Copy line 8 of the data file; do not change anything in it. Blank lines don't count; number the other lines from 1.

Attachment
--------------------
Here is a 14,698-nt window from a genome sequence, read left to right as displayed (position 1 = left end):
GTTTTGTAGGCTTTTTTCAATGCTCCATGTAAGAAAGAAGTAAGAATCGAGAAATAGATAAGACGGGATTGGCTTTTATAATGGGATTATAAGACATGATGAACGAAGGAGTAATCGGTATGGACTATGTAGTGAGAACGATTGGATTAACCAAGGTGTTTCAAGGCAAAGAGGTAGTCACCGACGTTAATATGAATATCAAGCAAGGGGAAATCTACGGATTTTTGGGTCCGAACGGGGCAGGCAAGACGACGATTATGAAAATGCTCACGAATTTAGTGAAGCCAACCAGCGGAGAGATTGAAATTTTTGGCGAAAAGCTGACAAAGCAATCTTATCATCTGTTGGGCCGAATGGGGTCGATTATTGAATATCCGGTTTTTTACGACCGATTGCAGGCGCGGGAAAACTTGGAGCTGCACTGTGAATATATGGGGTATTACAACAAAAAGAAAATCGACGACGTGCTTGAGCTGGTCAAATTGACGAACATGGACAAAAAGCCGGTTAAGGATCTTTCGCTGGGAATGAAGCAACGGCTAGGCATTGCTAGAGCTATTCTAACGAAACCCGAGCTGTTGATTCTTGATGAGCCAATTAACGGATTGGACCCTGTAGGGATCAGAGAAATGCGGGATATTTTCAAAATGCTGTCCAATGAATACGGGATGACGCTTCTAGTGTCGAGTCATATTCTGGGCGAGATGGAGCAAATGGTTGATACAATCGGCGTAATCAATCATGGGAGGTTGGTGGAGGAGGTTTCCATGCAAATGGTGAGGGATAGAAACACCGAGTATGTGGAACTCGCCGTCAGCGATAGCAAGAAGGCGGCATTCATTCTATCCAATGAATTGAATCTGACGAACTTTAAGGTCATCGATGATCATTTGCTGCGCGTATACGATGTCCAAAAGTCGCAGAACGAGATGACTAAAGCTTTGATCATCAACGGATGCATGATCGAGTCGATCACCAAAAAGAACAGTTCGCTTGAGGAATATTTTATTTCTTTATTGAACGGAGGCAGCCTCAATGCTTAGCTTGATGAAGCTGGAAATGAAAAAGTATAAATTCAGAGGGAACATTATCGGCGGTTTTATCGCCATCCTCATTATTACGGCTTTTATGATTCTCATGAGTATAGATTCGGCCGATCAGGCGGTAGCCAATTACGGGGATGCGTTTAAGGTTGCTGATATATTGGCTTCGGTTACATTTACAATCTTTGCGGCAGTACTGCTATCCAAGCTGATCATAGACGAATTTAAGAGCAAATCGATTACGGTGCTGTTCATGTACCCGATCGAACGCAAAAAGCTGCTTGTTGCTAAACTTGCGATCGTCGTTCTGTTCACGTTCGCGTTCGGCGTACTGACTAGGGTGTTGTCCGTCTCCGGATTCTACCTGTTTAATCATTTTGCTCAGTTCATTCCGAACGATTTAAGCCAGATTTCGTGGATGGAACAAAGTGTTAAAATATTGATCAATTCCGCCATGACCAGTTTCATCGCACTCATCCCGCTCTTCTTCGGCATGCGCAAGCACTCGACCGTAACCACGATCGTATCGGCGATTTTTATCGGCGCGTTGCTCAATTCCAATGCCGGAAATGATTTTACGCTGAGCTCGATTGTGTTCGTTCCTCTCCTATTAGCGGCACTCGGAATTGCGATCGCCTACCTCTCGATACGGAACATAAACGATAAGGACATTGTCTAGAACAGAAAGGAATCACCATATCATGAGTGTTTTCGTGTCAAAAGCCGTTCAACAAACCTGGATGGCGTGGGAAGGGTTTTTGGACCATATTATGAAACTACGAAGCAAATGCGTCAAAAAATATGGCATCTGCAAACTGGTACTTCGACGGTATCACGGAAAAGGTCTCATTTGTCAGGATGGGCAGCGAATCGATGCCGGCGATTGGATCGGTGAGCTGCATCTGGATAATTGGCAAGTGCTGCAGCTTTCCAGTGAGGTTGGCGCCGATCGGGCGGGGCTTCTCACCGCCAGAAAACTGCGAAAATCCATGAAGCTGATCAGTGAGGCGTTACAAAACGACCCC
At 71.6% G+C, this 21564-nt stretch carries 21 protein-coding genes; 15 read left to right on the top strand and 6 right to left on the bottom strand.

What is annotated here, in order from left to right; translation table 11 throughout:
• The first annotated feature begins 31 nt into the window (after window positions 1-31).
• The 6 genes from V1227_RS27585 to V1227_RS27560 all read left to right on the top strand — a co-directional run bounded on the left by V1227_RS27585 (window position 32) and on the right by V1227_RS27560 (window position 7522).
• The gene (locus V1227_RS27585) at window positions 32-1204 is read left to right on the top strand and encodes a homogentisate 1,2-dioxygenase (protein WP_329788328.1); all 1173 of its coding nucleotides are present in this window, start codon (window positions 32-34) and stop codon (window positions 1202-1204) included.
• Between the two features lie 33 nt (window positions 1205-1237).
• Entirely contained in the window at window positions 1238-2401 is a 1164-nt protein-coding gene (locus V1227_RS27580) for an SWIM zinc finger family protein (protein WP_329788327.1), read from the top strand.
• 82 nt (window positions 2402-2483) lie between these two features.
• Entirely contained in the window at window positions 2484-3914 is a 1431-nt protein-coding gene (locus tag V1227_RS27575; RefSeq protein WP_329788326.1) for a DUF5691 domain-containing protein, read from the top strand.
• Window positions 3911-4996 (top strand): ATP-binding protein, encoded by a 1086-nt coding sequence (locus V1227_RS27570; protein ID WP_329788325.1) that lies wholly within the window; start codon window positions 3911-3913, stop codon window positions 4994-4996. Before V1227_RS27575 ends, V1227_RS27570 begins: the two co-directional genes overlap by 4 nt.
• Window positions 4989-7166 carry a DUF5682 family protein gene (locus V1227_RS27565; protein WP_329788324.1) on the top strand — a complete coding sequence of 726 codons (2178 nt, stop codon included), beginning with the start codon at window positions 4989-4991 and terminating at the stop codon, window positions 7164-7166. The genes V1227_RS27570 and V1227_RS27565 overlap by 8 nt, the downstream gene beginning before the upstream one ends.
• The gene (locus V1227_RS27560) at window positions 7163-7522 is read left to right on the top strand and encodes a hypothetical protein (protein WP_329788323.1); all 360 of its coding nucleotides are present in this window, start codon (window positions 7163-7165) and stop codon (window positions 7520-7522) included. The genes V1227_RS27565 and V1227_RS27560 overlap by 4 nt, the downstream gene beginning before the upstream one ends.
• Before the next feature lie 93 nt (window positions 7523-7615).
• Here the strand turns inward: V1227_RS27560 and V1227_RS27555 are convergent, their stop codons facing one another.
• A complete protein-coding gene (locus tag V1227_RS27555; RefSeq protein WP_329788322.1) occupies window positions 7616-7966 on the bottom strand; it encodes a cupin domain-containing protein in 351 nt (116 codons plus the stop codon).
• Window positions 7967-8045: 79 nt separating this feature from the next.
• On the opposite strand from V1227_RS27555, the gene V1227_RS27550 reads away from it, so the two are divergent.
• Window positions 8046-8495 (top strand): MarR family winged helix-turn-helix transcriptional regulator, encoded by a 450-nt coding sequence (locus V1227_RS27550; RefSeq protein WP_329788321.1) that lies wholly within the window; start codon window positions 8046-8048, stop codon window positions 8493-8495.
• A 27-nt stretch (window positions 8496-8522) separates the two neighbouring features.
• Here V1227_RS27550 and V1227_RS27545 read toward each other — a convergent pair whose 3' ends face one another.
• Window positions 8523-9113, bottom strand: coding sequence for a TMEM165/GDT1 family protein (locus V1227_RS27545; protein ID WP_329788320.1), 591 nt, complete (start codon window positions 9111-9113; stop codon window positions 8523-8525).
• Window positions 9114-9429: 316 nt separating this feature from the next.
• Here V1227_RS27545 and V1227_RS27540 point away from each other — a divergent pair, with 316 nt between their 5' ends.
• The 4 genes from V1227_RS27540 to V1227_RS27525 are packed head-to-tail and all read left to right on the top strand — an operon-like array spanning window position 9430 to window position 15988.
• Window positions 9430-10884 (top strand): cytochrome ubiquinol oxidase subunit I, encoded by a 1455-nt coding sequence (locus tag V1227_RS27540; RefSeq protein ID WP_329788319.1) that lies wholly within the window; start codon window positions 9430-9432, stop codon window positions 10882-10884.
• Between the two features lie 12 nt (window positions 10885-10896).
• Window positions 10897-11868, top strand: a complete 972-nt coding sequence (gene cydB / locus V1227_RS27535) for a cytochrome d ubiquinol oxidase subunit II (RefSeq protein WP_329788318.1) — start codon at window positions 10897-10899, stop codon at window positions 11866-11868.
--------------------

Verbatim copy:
• Between the two features lie 33 nt (window positions 1205-1237).